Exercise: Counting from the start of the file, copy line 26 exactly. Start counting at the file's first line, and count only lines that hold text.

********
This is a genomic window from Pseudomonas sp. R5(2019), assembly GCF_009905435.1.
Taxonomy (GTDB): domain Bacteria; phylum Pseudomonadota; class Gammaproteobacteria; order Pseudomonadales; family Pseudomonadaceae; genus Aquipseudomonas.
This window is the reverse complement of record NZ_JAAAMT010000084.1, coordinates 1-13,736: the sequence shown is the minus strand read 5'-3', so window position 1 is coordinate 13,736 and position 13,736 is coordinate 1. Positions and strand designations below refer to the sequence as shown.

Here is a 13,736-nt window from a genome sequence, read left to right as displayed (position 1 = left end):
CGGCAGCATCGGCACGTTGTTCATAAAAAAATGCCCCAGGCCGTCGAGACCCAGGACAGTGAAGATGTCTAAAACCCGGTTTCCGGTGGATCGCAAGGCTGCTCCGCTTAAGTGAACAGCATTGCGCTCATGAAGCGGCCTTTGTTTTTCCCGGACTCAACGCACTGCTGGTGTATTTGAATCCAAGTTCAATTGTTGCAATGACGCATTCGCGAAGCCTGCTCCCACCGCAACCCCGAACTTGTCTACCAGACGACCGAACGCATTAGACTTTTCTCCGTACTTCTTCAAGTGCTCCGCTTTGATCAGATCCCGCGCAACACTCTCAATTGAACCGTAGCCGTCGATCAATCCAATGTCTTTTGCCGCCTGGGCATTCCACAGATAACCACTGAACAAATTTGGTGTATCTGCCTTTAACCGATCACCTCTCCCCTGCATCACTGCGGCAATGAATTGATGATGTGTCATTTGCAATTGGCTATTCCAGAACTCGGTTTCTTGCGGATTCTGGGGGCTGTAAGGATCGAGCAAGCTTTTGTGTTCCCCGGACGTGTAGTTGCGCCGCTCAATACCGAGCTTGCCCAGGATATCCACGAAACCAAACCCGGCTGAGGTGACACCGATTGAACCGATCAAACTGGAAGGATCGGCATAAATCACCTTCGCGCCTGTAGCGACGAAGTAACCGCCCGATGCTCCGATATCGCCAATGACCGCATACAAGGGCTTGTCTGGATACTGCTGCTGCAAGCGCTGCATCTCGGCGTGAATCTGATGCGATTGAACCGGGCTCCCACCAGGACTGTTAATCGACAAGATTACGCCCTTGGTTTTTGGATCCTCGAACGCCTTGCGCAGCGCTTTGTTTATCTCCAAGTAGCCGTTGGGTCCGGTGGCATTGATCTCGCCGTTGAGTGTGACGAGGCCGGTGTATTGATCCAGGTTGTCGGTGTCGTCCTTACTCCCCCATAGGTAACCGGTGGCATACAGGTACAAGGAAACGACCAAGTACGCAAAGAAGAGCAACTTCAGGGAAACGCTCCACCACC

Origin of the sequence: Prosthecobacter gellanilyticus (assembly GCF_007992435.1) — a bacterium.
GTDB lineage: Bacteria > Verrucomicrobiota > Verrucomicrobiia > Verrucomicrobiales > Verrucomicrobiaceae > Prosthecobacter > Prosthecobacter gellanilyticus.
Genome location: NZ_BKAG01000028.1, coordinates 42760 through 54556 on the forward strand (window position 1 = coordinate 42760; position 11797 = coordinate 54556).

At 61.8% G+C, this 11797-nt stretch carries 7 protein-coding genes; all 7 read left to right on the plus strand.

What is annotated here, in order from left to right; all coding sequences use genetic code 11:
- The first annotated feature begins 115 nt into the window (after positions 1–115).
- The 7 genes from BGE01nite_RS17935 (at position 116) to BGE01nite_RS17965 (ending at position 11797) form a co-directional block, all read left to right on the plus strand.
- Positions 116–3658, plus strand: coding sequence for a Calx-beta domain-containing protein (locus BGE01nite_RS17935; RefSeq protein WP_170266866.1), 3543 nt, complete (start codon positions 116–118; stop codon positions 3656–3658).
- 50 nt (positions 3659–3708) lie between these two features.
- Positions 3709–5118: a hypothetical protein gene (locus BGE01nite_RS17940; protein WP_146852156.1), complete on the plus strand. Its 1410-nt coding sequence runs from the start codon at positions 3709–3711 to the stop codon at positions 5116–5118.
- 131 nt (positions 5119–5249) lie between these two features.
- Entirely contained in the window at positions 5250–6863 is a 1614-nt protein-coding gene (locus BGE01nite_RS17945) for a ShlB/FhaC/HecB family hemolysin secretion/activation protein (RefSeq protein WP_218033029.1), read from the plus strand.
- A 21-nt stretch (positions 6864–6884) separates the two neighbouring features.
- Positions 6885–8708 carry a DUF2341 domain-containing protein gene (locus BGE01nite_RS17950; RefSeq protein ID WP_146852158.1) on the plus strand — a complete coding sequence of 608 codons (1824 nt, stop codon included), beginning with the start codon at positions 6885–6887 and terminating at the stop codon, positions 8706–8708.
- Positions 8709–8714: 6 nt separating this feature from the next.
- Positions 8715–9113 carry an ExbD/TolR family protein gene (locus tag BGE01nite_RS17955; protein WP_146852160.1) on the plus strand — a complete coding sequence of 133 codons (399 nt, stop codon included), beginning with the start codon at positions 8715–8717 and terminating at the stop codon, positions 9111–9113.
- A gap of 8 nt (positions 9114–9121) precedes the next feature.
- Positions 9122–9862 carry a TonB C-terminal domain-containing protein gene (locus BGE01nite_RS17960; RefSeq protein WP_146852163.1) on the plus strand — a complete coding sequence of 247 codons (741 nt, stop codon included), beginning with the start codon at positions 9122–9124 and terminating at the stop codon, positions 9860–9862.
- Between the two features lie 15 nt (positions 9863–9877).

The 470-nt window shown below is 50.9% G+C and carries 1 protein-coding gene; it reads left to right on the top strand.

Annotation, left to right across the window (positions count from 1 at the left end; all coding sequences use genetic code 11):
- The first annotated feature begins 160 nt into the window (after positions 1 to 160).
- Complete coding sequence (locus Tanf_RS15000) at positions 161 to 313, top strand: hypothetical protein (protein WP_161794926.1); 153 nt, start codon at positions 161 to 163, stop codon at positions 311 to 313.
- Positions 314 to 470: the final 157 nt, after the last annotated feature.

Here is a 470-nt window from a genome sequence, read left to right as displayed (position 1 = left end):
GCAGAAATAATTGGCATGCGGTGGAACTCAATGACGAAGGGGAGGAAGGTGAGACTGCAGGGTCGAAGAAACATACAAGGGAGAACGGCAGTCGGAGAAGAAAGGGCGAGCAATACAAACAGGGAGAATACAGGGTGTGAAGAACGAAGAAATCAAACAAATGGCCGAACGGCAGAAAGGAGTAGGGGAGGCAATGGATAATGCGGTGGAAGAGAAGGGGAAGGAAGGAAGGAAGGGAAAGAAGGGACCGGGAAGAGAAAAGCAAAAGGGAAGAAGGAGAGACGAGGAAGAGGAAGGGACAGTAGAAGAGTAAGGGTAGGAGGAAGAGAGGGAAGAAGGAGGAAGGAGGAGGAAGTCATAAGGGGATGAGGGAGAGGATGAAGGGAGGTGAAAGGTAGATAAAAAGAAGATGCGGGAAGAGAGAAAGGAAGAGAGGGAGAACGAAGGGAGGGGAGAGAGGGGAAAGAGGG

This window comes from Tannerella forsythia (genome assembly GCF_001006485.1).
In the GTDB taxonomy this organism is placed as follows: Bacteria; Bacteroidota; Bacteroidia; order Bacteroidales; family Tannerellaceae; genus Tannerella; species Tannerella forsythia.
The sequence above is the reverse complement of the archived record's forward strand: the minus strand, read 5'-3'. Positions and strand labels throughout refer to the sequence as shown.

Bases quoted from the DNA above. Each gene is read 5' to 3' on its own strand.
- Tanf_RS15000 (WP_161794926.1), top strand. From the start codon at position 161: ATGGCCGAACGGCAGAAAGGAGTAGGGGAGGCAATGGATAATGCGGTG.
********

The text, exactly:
Annotation, left to right across the window (positions count from 1 at the left end; all coding sequences use genetic code 11):